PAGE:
Tolerance, Perfection and Progress

My previous post on tolerance in Islamic societies of the past linked to most of the debate in the blogosphere. A number of other bloggers have written about Disaffected Muslim’s criticisms, e.g., Shia Pundit, Elham and TheBit. This post is not to criticize Disaffected Muslim since a number of her criticisms are valid but their way of expression makes it difficult for me to take them seriously (I belong to the Volokh school of polite criticism). I mostly agree with TheBit’s post.

Regarding the comparison of the Muslim treatment of minorities to that of Christendom, I think everyone agrees that the Muslim world was better.

Buscaraons wrote:

In general, I agree with him [Ideofact] that Jews had an awful time during the medieval period in Europe. However, I still disagree with him of just how relatively more tolerent medieval Islamic society was in comparision to European society. I’m not denying that Islamic society was ahead of the Europeans; it was.

Ideofact has this to say:

In this discussion of tolerance, I am particularly focusing on the rights granted to minorities by the majority culture. In medieval Europe, that means discussing the relations of the Latin Christians to deviant Christian sects and to non-Christians, a group that, except for a few brief moments, was strictly limited to Jews. In the Islamic realm, there were multiple groups — Jews, Christians, Zoroastrians, Hindus, African animists, and Buddhists. Some groups fared better than others — animists were regarded as polytheists, and given a choice of conversion or death. Jews, Christians and Zoroastrians were monotheists. The relations with Hindus were more complex; sometimes they were regarded as polytheists and brutally suppressed, at other times they fell under the “Sabian” exception, and were tolerated. While none of these groups enjoyed the same rights as Muslims, all of them fared better than Jews in Medieval Europe.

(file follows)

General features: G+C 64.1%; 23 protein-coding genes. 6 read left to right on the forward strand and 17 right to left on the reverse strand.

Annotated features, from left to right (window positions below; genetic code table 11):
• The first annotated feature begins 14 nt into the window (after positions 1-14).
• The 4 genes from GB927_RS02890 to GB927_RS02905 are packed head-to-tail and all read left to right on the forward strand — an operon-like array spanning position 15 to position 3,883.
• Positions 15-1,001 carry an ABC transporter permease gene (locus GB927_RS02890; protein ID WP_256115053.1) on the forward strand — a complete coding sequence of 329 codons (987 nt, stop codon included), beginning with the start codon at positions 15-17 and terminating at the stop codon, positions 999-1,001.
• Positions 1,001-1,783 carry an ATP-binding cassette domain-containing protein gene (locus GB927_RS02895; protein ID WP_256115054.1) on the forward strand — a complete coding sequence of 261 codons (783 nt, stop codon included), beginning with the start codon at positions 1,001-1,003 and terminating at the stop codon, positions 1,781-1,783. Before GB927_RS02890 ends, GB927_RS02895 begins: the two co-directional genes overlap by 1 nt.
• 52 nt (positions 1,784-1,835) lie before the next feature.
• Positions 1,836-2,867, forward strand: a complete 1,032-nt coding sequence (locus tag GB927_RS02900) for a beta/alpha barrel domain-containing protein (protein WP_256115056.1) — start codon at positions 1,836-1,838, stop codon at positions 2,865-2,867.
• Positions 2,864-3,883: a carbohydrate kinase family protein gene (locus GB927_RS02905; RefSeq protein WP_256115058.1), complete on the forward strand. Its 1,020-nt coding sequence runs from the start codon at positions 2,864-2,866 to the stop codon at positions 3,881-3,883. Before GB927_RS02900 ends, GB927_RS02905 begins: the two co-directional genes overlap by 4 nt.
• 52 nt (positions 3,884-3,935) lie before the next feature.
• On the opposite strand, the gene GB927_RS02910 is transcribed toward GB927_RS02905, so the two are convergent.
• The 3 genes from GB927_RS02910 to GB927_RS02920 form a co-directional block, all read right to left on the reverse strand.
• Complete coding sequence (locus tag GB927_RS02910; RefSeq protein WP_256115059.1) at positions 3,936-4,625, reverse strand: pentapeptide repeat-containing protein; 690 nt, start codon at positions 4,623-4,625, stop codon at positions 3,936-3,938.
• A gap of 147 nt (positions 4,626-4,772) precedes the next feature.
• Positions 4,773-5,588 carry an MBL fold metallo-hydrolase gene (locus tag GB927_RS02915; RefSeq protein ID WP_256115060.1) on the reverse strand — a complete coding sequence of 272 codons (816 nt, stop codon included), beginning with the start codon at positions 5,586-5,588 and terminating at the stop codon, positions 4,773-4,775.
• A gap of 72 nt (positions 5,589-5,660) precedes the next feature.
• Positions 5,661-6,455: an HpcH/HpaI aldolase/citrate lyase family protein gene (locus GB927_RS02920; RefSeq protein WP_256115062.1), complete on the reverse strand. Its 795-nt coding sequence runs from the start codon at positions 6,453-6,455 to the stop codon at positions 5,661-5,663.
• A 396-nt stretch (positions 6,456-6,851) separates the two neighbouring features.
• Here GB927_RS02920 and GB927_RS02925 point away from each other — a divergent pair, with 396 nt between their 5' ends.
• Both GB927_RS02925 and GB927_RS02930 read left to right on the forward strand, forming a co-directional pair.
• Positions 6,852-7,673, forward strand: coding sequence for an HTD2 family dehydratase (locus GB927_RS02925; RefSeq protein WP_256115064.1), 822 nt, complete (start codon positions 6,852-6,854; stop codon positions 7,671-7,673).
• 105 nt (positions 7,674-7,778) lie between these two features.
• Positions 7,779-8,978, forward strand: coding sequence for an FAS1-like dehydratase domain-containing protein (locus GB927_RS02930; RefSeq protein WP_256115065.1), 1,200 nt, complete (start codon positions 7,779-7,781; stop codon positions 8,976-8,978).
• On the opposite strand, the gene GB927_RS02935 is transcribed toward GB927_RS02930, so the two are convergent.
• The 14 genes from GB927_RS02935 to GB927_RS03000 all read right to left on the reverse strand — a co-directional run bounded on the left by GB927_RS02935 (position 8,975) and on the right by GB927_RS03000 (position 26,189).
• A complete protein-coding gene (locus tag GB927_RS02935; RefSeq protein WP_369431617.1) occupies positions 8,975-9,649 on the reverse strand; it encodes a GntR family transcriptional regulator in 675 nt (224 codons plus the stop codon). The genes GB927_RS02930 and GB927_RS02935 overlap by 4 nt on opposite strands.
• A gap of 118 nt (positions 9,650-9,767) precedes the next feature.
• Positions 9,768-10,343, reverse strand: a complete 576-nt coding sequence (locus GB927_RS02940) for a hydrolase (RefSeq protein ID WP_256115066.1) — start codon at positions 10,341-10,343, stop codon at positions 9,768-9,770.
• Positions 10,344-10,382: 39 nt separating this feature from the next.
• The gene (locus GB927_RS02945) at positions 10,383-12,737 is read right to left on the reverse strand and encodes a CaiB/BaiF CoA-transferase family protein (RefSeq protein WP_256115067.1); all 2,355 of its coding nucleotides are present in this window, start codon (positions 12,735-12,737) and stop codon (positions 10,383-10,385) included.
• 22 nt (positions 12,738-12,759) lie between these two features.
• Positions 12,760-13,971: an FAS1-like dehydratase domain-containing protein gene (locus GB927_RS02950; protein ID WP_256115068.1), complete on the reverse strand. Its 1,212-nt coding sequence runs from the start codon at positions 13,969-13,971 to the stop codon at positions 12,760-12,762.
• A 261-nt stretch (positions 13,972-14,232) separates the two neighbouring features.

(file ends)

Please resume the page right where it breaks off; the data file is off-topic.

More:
Disaffected Muslim says something similar in a roundabout way:

Eventually this record must be at least acknowledged by Muslims and condemned, instead of extolling how Muslims were exceedingly tolerant, respectful, and kind to non-Muslims in a fantastically rosy version of Islamic history, where the lands of Islam were not only more tolerant than Europe during the Middle Ages and the Inquisition, but the status of non-Muslims in Muslim lands compares very well with the status of religious minorities in modern states today, where those of all religions or none have the same rights and are equal citizens!

I want to focus on one specific claim by Disaffected Muslim that I mostly agree with:

I’m not talking about whether it was/was not better than Christian Europe at that time, I’m talking about the fact that plenty of Muslims see this as a fair, reasonable example of “tolerance” today, in this day and age!

I think she’s on to a valid criticism here. Quite a few Muslims, especially modern puritan ones (Wahabi is a misleading term due to a number of reasons which I’ll go into later), consider Islam to be a perfect religion not in the sense of a living, growing part of society but more like fixed in time and space to the early Islamic era in Arabia. They think that everything, like human rights, political systems, minority rights, judicial system, etc. were completely defined 1400 years ago and that was the ideal which we can’t improve on. For example, on the unrelated topic of feminism, Bushra had this to say: